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    Coronavirus Highlights Perils of China’s Illegal Wildlife Trade

    The country’s leading scientists and scholars have called for an urgent crackdown on the trade and consumption of wild animals.

    Updates: On Jan. 26, three Cabinet-level agencies announced a ban on domestic wildlife trade for the duration of the COVID-19 epidemic. On Feb. 24, the country’s top policymakers, the Standing Committee of the National People’s Congress, made the ban permanent.

    A number of China’s leading scientists have called for a crackdown on the country’s illegal wildlife trade as well as legislation against the consumption of wild animals, amid the novel coronavirus outbreak that is believed to have originated at a wet market in the central city of Wuhan where dozens of unusual animal species were sold.

    Nineteen scientists and scholars from China’s leading institutions including the Chinese Academy of Sciences published a joint statement Friday proposing legislation against the consumption of wild animals as a grave matter of public health.

    “Limiting or even prohibiting eating wildlife and related trades is not only important for ecological conservation, but also because of the great significance for controlling public health risks,” the statement said.

    China’s illegal wildlife trade has been thrust into the spotlight following the outbreak of the novel coronavirus that, as of time of publication, had killed 41 people and infected over 1,200 in the country. The first infections were traced to a market in Wuhan that reportedly sold meat from a wide variety of unusual animals, including camels, kangaroos, masked palm civets, and the Chinese porcupine, among others. 

    Lü Zhi, a professor of conservation biology at Peking University and a co-author of the open letter, told Sixth Tone that it is often difficult to verify the real source of the animals sold at such markets — whether they’re from certified breeding centers or captured in the wild, for example. It’s not uncommon for animals caught in the wild to be sent to certified breeding centers before being sold at market, and not all certified breeding center go through legal channels to obtain their licenses.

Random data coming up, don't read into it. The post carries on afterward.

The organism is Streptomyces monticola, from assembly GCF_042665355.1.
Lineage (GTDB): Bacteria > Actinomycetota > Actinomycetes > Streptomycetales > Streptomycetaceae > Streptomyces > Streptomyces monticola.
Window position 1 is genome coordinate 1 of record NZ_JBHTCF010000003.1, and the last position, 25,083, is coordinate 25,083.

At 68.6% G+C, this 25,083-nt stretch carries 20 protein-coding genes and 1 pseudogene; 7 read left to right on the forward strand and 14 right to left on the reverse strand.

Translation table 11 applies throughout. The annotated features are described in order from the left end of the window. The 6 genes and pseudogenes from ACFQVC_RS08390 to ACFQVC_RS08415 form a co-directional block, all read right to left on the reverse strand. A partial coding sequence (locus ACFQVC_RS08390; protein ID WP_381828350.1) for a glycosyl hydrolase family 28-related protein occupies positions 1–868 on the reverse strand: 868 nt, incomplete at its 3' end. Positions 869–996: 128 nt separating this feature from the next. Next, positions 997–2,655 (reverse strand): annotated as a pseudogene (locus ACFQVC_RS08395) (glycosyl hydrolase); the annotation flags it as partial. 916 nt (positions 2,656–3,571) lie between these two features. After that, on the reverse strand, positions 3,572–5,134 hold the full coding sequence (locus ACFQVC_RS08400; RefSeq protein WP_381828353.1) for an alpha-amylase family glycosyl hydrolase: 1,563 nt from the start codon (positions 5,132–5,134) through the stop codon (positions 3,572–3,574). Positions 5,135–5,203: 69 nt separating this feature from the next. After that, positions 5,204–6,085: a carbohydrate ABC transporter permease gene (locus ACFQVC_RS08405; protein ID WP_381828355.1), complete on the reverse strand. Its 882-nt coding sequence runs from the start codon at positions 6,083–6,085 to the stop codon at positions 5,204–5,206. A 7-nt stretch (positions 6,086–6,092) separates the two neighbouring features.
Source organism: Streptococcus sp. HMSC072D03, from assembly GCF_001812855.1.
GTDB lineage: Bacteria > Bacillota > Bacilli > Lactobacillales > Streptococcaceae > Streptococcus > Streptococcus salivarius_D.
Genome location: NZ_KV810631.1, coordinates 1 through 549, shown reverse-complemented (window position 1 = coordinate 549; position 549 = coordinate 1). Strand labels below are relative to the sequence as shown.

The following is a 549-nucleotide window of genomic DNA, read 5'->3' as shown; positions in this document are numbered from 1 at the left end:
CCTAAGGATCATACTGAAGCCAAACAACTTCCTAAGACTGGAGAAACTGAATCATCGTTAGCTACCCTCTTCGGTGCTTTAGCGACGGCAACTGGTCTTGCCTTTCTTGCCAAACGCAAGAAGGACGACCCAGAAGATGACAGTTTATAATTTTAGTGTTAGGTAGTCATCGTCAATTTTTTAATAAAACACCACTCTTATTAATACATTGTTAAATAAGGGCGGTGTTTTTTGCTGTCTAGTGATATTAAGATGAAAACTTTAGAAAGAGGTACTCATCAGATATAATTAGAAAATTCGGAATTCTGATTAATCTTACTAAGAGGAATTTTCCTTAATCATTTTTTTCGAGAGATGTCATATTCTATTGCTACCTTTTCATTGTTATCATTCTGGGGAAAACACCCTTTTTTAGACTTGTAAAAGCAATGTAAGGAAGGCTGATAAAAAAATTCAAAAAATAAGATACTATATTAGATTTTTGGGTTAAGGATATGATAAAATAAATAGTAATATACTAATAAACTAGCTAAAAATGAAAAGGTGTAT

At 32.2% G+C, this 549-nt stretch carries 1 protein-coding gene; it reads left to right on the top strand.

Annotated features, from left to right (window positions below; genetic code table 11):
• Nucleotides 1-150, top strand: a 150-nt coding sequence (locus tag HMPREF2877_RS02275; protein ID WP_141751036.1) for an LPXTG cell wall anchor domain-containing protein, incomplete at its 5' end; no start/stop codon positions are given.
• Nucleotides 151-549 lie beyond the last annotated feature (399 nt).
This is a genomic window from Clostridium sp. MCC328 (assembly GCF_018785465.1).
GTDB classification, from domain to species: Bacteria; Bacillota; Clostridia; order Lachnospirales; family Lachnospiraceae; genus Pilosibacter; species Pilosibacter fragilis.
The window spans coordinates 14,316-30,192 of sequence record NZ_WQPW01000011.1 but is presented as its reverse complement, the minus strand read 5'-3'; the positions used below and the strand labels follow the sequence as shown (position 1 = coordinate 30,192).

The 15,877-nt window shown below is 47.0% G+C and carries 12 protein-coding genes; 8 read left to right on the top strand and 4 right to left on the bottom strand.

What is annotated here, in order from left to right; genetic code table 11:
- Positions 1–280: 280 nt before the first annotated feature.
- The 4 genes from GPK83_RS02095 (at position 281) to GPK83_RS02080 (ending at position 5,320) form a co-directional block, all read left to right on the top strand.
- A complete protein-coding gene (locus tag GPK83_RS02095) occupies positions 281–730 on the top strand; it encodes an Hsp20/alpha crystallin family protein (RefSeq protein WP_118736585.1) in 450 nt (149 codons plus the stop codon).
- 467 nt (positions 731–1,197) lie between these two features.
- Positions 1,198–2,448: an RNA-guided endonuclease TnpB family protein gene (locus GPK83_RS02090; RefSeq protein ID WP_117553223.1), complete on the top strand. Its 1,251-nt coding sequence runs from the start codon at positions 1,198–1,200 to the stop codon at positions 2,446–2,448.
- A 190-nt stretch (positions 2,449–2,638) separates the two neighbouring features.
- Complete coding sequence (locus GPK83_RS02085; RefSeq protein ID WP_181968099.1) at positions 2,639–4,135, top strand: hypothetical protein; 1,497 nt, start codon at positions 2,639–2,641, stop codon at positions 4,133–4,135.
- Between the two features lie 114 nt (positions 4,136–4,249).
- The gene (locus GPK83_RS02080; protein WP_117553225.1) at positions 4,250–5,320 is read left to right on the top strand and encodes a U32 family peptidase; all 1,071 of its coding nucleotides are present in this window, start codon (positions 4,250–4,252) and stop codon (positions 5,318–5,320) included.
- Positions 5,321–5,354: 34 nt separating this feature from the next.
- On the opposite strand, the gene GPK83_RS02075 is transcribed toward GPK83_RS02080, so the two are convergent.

“How can one tell (the source of an animal) if it has already become meat? There are lots of situations where people might ‘hang up a sheep’s head while selling dog meat,’” Lü said, using a Chinese adage meaning doing wicked deeds under a banner of virtue. “Domesticating and breeding wild animals is expensive, while purchasing one caught from the wild is cheap. As long as this illicit market exists, the (trade) chain will persist.”

    According to a study published Wednesday by researchers at the Wuhan Institute of Virology under the Chinese Academy of Sciences, the natural reservoir host of the novel coronavirus is probably a bat. The SARS coronavirus — which originated in southern China and killed 774 people worldwide in 2002-2003 — is also believed to have been carried by bats.

    A separate paper published Wednesday in the Journal of Medical Virology suggested that snakes are the “most probable wildlife animal reservoir” for the novel coronavirus — though some scientists have expressed doubts about the methodology and analysis that led the researchers to this conclusion. 

    “To be honest, we don’t know that much about wildlife,” Lü said. “We’ve had domesticated poultry and livestock for thousands of years, yet there are still unknown viruses coming from these animals. Despite quarantine inspections for wildlife, there are many things we are unable to prevent.”

    Wild animals are often connected to disease outbreaks, including Ebola and Middle East respiratory syndrome, which are linked to bats and camels, respectively. The SARS coronavirus was detected in masked palm civets sold at a wet market in Guangdong province. The civets, which transmitted SARS to humans, are believed to have contracted the virus from bats.

    Just months ago, a man in Inner Mongolia became infected with pneumonic plague in November after skinning and eating a wild hare.

    As the novel coronavirus spreads, China’s State Administration for Market Regulation, Ministry of Agriculture and Rural Affairs, and National Forestry and Grassland Administration have vowed to tighten restrictions over the country’s wildlife trade and suspend the trade of potential virus vectors, including bamboo rats and badgers. Several provincial-level administrative regions including Hubei, Guangdong, Henan, and Inner Mongolia have completely suspended all wildlife trade.

    Lü, meanwhile, is hoping the Chinese public will become more aware that consuming wildlife is “shameful” and “risky.” She’s also urging authorities to accept their responsibility to put an end to such practices.

    “If government departments do not cooperate, our concern is useless. We cannot police it ourselves,” Lü said. “In fact, we have tried a lot of methods but ended up with nothing (to show for it) because of a lack of scrutiny and law enforcement. I hope this big disaster will attract sufficient attention and lead to more impactful results.”

    Editor: Bibek Bhandari.

    (Header image: Tuchong)